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‘If You Cannot Sell Boats, You Need a New Hobby’

Nearly 80 percent of dealers reported retail growth in January, noting low inventories as a key factor in preventing even more selling
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In what is typically the slowest month of the year for boat sales, accounting for about 3 percent of annual receipts, almost 80 percent of marine retailers responding to the monthly Pulse Report survey reported retail growth during the month of January.

On top of strong consumer demand continuing into winter, the vast majority of dealers — 82 percent — reported that new-boat inventory was “too low,” with none of the 61 dealers saying that inventory was “too high.”

“It seems all you have to do is put a key in the front door, and people stampede in to buy boats,” said one dealer who responded to the survey, which is conducted by Baird Research in conjunction with the Marine Retailers Association of the Americas and Soundings Trade Only. “It’s a boat-buying frenzy like I have never seen in my 38 years in business.”

Another respondent put it more simply: “Everything sells. Right now, if you cannot sell boats, you need a new hobby.”

Sales continued to be driven by a number of factors, one being customers’ fear of missing out. “Customers know there is going to be a shortage of boats this spring, so they have been buying early,” one respondent said. Another added: “Customers fear not having a boat for the season.”

Inventory of new and used boats remained a chief concern for many dealers. “Holding a strong inventory level with something for everyone proves time and time again to be a large factor for success,” one dealer noted, with another stating that a “scarcity of products is driving early-season activity.”

Another commented: “No inventory is a problem right now. Our business would be up dramatically if our vendors were able to supply us boats.”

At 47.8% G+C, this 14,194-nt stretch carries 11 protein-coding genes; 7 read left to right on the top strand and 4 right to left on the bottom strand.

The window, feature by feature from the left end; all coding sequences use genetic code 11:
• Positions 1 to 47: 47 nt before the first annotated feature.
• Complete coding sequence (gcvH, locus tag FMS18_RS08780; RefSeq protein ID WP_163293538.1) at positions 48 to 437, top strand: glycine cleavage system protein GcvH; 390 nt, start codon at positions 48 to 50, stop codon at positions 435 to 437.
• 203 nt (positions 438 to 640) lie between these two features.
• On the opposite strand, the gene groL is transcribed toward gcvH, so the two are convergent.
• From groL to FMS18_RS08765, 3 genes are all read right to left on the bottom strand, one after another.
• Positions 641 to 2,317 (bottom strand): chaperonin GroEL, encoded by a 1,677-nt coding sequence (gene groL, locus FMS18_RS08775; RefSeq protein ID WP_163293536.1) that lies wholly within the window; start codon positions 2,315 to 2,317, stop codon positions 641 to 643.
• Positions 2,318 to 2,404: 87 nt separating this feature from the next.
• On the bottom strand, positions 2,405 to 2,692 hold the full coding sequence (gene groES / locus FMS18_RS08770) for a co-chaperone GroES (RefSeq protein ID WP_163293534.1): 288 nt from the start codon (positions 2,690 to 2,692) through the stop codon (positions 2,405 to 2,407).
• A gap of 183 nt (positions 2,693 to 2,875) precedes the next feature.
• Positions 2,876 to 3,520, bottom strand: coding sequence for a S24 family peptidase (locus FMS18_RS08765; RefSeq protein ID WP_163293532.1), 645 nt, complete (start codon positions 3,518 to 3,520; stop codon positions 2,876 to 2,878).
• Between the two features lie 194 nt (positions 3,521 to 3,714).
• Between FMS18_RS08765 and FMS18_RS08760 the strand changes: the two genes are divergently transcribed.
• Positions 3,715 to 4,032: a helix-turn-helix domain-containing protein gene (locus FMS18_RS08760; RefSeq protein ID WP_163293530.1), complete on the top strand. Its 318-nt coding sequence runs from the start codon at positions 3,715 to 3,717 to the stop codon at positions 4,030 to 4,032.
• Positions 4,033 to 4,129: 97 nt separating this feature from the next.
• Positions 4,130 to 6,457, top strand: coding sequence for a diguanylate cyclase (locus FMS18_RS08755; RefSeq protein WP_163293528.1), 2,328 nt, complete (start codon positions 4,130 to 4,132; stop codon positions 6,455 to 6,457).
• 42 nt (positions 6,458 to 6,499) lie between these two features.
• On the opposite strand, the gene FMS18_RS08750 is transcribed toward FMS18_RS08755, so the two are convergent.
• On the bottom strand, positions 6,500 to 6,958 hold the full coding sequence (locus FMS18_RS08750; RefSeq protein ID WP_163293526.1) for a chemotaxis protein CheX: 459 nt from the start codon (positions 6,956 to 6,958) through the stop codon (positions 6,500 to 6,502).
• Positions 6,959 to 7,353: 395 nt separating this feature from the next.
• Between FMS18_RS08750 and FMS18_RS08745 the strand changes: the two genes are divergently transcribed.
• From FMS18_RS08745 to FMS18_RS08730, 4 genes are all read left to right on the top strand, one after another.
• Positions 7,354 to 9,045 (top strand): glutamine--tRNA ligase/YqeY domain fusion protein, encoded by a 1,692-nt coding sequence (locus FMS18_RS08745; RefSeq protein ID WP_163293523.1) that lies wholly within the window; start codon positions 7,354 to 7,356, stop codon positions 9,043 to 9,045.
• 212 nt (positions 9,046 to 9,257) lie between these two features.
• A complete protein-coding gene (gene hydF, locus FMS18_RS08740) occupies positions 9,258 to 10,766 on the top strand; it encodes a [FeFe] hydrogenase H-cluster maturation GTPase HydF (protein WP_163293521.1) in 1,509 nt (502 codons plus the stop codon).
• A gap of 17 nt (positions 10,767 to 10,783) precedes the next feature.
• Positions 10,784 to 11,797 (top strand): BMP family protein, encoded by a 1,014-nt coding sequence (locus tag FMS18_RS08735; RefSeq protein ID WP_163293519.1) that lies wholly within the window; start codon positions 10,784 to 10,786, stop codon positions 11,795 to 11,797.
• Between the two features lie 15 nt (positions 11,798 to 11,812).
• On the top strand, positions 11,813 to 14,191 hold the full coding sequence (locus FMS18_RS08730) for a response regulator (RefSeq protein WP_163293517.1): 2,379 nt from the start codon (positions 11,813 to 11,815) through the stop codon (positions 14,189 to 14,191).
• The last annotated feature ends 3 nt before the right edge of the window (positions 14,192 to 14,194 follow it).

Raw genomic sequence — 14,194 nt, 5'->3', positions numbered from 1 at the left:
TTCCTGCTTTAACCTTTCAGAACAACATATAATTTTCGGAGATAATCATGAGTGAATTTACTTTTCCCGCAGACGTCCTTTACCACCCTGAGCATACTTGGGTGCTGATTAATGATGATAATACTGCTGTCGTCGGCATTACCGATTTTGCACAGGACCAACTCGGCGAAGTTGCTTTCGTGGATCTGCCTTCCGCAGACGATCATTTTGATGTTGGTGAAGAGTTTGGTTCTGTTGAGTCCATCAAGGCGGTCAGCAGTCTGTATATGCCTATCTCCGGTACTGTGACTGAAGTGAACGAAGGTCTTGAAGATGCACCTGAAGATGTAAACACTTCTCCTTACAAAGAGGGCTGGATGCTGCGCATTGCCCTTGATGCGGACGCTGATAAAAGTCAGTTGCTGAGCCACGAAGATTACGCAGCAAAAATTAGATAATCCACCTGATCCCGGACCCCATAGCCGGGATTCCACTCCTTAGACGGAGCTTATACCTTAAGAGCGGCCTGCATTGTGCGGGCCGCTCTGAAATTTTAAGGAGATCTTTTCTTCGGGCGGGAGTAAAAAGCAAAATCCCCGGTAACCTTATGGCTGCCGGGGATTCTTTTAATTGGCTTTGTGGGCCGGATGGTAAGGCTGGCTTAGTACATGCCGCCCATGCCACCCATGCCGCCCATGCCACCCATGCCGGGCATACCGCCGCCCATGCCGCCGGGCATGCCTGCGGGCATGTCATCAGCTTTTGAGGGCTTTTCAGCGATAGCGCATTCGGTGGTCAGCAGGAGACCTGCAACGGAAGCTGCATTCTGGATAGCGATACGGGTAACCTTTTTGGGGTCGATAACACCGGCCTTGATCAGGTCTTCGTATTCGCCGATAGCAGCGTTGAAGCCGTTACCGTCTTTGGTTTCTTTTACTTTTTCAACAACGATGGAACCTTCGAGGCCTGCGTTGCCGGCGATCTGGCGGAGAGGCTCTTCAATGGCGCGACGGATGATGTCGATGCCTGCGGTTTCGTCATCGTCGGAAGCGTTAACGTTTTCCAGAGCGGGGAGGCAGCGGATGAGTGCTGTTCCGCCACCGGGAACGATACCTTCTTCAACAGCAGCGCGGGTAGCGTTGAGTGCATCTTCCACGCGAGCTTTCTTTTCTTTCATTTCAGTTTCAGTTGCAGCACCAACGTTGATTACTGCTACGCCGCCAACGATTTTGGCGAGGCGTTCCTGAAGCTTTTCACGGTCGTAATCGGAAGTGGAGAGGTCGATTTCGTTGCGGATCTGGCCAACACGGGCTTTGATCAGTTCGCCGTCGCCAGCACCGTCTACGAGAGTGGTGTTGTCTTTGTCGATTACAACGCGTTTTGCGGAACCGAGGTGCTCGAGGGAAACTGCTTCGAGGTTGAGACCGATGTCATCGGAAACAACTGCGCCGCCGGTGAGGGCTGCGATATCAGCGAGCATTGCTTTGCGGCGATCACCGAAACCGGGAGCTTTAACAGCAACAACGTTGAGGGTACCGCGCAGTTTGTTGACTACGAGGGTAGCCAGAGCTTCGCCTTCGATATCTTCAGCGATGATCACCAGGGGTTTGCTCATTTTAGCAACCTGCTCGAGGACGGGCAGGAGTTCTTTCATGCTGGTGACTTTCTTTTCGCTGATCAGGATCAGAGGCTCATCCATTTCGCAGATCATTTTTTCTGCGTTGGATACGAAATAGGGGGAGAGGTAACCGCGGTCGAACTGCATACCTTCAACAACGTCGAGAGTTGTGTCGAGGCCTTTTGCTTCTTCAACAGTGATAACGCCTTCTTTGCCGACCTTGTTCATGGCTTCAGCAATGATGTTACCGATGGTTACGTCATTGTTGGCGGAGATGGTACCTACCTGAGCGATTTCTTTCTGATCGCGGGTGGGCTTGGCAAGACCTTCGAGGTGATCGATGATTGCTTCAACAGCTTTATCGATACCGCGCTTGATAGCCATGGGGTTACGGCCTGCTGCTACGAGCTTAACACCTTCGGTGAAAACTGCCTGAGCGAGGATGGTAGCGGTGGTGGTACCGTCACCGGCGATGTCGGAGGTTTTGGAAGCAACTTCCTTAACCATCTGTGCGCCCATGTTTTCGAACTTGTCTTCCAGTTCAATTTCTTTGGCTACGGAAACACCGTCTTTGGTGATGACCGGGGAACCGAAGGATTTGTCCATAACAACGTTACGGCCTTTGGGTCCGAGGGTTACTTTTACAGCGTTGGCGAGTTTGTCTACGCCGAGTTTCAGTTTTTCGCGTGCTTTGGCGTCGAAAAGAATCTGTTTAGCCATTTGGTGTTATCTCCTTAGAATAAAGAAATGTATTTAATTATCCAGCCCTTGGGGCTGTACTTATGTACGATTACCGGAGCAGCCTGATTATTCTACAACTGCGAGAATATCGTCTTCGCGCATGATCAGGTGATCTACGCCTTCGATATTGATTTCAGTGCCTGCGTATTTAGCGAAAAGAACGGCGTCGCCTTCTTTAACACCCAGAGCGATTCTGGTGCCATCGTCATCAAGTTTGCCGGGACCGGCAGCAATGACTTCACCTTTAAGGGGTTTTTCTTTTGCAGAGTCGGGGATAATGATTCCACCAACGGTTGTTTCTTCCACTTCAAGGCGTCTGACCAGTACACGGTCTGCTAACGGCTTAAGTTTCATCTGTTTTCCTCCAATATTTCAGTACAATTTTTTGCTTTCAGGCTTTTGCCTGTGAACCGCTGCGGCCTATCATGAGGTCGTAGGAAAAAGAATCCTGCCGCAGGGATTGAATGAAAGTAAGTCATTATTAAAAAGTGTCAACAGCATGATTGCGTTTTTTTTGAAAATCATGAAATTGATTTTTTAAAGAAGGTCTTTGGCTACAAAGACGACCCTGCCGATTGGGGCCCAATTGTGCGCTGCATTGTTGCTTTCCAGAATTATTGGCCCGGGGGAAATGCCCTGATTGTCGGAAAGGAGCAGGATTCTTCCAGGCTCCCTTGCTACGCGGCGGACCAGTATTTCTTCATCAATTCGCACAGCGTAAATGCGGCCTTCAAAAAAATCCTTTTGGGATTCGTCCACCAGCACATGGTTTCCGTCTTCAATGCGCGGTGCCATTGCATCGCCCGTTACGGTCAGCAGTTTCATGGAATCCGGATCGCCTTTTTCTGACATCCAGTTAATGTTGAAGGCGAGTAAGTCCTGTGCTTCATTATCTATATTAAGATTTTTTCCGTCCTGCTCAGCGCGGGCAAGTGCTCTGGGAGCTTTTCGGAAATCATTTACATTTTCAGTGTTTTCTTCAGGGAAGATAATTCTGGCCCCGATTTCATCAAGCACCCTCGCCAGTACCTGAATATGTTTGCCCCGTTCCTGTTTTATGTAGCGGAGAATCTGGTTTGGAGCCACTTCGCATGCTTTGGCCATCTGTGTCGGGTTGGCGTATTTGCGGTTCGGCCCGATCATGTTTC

With boat shows by and large canceled, and with many show organizers moving to virtual events, dealers were asked to rate the effectiveness of virtual boat shows and other alternatives in terms of engaging with customers, driving leads and sales. Almost 90 percent categorized virtual events as less effective than in-person events, with about 7 percent seeing virtual show sales as equal to traditional boat show sales. Only 2 percent said virtual events were more effective than in-person boat shows.

However, with demand for boats remaining strong, one dealer commented, “Our virtual/in-showroom event was a huge success. The attendance wasn’t what we see at shows, but those that came were buyers.”

Dealer sentiment on current conditions rose to 87 in January from 71 in December, with the three- to five-year outlook increasing to 71, up from 53 in December. A score over 50 indicates a majority of dealers view conditions as strong or positive.

With powerboat sales seeing their best numbers in more than a decade — the National Marine Manufacturers Association reported that more than 310,000 powerboats were sold in 2020, a quantity not seen since before the 2008 Great Recession — most respondents said they expect strong retail demand and replenishment cycle issues to last well into 2022.

“At this point,” one dealer noted, “[there’s] not enough inventory to get us through the season. Hoping supply catches up with demand sometime this year.” 

This article was originally published in the March 2021 issue.

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